The dress of the Chuvasses very much resembles that of the Cheremisses, the chief difference being in the females, who wear a plate of copper hanging from the girdle behind, and strung with all kinds of metallic ornaments, which keep tinkling as they walk ; while from their necks are suspended large silver breastplates, about eight inches long and six broad, formed of coins. The men wear high black hats, tapering to the middle, but wide at the top and bottom, like an hour-glass. The above engraving represents some of these singular people bearing fuel at a wood-station on the Volga. The Chuvasses are remarkable for timidity. This quality, which the first accounts of them mention as their most striking feature, seems still, notwithstanding their long intercourse with Russia, to continue unimpaired. They, as well as the Cheremisses, Votiaks, and other tribes, are supposed to have sprung from a combination of the Finnish and Mongolian races, but they far more nearly resemble the latter.

Chuvasses of Kazan

Chuvasses of Kazan
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In the neighborhood of the city of Kazan the Tartars predominate, and are easily distinguished from the Russians by the dark color of their lean, muscular, and, as it were, angular visage; by the close-fitting cap on their closely-shaved skull; and a certain smartness of gait and demeanor. They have made considerable progress in civilization, and often contrast favorably with the Russian peasantry.

The inhabitants of the government, generally, are active and industrious. Besides agriculture and wood-cutting, fishing in the numerous lakes and rivers of the district is a profitable occupation, and employs a great number of hands. The province, moreover, possesses numerous manufactures, the inhabitants excelling in leather-embroidery, and has an extensive trade, both internal and external, which the large navigable rivers greatly facilitate. Indeed, boat and barge building, for the traffic of the Volga, is ' not an unimportant branch of trade.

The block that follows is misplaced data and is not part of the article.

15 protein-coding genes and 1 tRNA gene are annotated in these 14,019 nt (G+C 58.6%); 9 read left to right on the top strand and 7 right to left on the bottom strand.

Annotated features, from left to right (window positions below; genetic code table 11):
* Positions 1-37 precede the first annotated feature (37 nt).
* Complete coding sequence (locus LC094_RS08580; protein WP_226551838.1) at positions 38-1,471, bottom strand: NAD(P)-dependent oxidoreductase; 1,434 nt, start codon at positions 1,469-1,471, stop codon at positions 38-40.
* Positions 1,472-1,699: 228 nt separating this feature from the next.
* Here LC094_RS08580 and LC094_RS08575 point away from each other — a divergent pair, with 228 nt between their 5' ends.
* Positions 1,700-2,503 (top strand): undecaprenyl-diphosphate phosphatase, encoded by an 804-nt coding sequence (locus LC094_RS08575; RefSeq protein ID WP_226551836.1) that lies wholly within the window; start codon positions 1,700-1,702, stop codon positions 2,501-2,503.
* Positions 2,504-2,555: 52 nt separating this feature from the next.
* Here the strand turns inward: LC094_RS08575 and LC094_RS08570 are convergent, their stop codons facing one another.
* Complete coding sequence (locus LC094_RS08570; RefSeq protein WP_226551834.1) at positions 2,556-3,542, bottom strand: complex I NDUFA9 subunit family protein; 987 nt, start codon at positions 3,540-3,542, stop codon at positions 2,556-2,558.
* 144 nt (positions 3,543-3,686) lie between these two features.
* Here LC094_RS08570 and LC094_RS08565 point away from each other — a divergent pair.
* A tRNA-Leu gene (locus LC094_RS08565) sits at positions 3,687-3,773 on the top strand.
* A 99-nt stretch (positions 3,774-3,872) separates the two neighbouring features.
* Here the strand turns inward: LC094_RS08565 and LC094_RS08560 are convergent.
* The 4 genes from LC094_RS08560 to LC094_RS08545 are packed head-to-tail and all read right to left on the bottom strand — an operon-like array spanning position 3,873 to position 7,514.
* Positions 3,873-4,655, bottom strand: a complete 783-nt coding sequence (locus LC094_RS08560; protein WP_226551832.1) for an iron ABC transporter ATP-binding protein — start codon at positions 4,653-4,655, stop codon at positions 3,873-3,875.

Leather Gloves and Wooden Spoon

Leather Gloves and Wooden Spoon
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The city of Kazan, the ancient capital of the Tartar khans, and, next to St. Petersburg, Moscow, Warsaw, and perhaps Odessa, the most important city in the empire, is situated between the left bank of the Kasanka (about four miles above where it empties into the Volga) and its tributary the Bulak, occupying a tongue of land which gradually rises like an island to a considerable height above low plains subject to inundation. It is four hundred and sixty miles east of Moscow. Kazan covers a space nearly six miles in circuit, and consists, like most other Russian cities, of three parts — the Kremlin, or fortress, on a considerable eminence; the town, properly so called; and the slobodes, or suburbs, inhabited principally by the Tartar population. The town is well built, and has broad and spacious squares and market-places; but in the suburbs the houses are principally of wood, and the streets, not being paved, are consequently in spring and autumn so wet and muddy as to be almost impassable to pedestrians.

The greater part of the Tartar houses are built of wood, two stories high. Some, however, are of brick. The lower story of each serves for a barn, storehouse, &c., or is let for hire; the upper floor is inhabited by the owner. There is neither porch nor portico in front, the entrance to the premises being through a gate, leading into gardens with which each house is surrounded. The above engraving shows the interior of one of the Tartar houses of the meaner class. On the left hand is constructed the petch, or fireplace, which serves for warming the room, and for culinary purposes.

Interior of a Tartar House

Interior of a Tartar House